Six ways to fix sustainable finance – 3: Standardize climate risk measurements
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Six ways to fix sustainable finance – 3: Standardize climate risk measurements

Euromoney has spoken to 20 sustainable finance experts about what is needed to make efforts more effective. The third of our six recommendations is to push for the standardization of climate risk measurements.

Sustainable finance heads say that standardized metrics and scenarios would help their banks feel more confident in disclosing their balance sheets in terms of green to brown and also in better managing their own risk.

“I’d like to see a standard around measurements and benchmarking. It could be SASB [Sustainability Accounting Standards Board] or set by the ratings agencies,” says one, adding that it will lessen the current confusion. “I see a lot of good intent and efforts, but we need to turn that into action otherwise the weariness plus the confusion plus a potential financial shock could undermine those efforts.”

SASB captures climate-related risks and opportunities in 90% of their industry standards. Anton Gorodniuk, who leads research in the financials sector at SASB, says they will continue to research and consult the market on how SASB’s standards might better capture transition, physical and regulatory risks.

“We are seen as a useful tool for TCFD implementation. Many of the examples of metrics and targets referenced by the TCFD come from the SASB standards,” says Gorodniuk. 

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Anton Gorodniuk, SASB

He adds that SASB will continue to look at creating a standardized approach to measuring climate risk exposure of banks’ loan books and asset managers’ portfolios. “We’re still having conversations around standard indicators that would allow banks and asset managers to assess carbon exposure,” he says.

Lauren Compere, director of shareholder engagement at Boston Common Asset Management says her firm has been asking banks to get involved in industry initiatives related to scenario analysis since 2015 and has made specific recommendations. “There are three things we have been asking banks to do that we feel will have the most impact in shifting the direction of finance towards a low-carbon future and reducing financial risk,” says Compere.

“The first is to consider joining the Principles for Responsible Banking. The second is to become a supporter or implementer of TCFD. And the third is to look at signing on to at least one scenario tool being worked on such as PCAF [the Partnership for Carbon Accounting Financials], CDP’s financial sector pilot [formerly the Carbon Disclosure Project] or SBTi.”

The asset management firm’s study this year showed 20% of the 58 banks it tracks had signed up to CDP and none had signed up to PCAF.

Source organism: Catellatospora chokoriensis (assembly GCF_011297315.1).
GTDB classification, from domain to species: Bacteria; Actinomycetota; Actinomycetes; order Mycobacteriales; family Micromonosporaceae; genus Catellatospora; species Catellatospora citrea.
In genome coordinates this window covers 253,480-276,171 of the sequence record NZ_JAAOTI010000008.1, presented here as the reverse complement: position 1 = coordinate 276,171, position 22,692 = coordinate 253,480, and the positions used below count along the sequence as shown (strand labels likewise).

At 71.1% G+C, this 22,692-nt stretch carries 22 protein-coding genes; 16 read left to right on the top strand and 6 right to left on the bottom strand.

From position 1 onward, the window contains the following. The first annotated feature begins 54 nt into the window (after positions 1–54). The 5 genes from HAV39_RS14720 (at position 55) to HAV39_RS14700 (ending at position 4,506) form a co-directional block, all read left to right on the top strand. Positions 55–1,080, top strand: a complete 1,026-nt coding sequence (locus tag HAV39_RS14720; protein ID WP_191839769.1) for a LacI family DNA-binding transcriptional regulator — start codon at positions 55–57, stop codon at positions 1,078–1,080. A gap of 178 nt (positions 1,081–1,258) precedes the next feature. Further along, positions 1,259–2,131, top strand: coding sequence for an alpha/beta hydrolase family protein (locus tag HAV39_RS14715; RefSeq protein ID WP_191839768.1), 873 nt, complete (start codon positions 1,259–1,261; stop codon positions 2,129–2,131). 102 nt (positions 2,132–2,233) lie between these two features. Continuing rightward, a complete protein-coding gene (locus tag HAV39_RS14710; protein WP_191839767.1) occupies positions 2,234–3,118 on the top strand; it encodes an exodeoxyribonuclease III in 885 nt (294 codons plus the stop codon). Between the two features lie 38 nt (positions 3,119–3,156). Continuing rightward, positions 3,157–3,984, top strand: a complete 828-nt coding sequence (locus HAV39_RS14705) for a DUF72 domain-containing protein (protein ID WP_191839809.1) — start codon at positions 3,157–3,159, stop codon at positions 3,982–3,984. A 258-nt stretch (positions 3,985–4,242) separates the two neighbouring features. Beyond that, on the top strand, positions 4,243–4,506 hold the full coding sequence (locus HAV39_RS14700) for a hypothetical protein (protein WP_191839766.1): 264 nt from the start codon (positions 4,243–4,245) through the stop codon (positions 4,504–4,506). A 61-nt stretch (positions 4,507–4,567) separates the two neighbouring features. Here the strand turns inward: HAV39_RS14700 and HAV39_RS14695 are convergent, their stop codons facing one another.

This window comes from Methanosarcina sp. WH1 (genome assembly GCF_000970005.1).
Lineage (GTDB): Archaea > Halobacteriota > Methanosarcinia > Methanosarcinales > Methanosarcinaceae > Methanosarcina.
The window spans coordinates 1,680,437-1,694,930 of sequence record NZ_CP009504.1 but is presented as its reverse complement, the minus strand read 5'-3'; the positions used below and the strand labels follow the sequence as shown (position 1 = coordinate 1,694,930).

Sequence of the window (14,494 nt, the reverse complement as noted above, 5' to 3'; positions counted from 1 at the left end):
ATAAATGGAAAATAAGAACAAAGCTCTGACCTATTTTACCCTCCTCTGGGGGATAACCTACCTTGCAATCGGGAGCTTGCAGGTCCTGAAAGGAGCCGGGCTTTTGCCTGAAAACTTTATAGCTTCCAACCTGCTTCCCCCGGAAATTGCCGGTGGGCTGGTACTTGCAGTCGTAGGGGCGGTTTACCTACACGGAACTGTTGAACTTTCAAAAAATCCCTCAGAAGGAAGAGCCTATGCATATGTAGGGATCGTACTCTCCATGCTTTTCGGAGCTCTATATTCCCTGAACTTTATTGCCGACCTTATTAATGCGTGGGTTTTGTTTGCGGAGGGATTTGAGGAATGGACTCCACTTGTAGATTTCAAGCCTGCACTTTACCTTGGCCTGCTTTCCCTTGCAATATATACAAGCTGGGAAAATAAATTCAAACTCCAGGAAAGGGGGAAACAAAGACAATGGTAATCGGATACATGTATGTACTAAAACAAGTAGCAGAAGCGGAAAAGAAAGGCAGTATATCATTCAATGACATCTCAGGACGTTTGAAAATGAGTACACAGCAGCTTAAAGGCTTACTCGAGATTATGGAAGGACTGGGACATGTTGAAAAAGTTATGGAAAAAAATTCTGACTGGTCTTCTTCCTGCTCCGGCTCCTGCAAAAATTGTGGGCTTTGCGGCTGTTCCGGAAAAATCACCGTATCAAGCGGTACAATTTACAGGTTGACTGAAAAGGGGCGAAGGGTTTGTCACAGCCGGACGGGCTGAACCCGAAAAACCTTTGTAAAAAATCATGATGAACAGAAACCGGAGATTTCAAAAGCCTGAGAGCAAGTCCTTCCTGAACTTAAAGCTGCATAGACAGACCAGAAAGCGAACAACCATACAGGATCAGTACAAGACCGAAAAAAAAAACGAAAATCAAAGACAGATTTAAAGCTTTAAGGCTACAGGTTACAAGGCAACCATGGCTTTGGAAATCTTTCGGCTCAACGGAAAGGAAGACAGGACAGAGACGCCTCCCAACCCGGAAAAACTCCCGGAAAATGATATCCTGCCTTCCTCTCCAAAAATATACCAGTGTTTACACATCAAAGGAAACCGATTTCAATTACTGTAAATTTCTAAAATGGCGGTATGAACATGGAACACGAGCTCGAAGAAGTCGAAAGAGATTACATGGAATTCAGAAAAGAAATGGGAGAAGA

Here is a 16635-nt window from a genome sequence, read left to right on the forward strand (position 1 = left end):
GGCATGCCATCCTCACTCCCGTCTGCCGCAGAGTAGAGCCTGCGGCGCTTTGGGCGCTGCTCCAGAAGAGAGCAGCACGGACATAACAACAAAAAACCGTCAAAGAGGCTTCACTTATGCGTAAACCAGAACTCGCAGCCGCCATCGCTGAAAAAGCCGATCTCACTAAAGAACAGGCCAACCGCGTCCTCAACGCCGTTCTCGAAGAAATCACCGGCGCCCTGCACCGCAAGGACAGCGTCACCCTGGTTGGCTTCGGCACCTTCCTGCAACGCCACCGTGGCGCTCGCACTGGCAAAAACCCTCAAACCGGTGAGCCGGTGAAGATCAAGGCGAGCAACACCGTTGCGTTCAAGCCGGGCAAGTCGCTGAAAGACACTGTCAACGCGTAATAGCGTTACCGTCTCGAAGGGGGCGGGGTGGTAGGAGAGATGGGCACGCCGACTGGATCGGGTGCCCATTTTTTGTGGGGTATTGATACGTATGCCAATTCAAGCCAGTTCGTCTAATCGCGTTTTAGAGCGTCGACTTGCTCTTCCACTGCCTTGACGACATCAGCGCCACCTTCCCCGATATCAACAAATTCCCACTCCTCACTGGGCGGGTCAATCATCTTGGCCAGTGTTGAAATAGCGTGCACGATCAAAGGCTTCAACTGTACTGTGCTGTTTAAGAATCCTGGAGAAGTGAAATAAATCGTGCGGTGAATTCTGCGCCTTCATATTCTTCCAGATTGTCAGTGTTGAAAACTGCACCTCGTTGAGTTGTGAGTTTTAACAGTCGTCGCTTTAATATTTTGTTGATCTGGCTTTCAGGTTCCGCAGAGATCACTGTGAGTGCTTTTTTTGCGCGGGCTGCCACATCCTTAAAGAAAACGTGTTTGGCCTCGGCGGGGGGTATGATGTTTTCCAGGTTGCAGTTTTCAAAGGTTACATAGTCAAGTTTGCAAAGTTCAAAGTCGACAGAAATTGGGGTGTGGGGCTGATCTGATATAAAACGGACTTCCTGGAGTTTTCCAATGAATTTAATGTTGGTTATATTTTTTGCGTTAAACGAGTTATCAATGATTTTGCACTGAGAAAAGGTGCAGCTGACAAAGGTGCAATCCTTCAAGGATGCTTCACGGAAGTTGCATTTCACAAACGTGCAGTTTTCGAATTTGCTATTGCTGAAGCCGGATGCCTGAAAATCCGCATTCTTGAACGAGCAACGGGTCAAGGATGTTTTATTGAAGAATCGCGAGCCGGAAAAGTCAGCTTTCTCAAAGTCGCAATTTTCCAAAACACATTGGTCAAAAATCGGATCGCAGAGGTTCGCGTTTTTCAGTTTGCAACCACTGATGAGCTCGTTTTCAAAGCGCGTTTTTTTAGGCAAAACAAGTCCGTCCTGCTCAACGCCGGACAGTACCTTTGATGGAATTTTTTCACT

PCAF was set up in 2015 by a group of Dutch banks with the aim of developing and implementing open-source methodologies to measure the greenhouse gas emissions (GHG) of all asset classes in their loan and investment portfolios. Some 56 financial institutions have now signed up worldwide – although not the largest banks. Among those that have are Robeco, FirstRand, ING, Triodos Bank, Amalgamated Bank, Rabobank and ABN Amro.

Using the methodology ABN Amro, for example, disclosed the GHG emissions for its corporate loan portfolio last year. The bank’s €94.9 billion of corporate loans resulted in emissions of 14,474 kilotonnes of GHGe. The bank also assessed its 800,000 residential mortgages using PCAF and discovered it was one of the areas with the highest carbon impact, causing the bank to incentivize customers to take energy efficiency measures.

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Peter Blom, Triodos Bank

“We are really keen on making this movement big so that it will become a common feature or an obligation for banks to report according to PCAF guidelines on how much carbon is on the balance sheet,” says Peter Blom, chief executive of Triodos Bank, one of the banks leading the push. “It’s about being transparent. No one is fully green, we know this, but just be transparent about where you are on your journey.”

The CDP Financial Sector Pilot is another initiative that has the aim of helping banks disclose their emissions. Particularly important are Scope 3 emissions that show the emissions of clients due to bank financing. Bank of America, BMO, BNP Paribas, Citi, HSBC, Intesa Sanpaolo, Mizuho, NAB, Scotiabank, US Bank and Wells Fargo are among those that have signed up to the pilot – although not all have signed up to disclose information on Scope 3 emissions.

Gorodniuk says SASB is looking at both PCAF and CDP, among other frameworks providing climate-related indicators, to assess them against the SASB Framework for potential inclusion in the standards.

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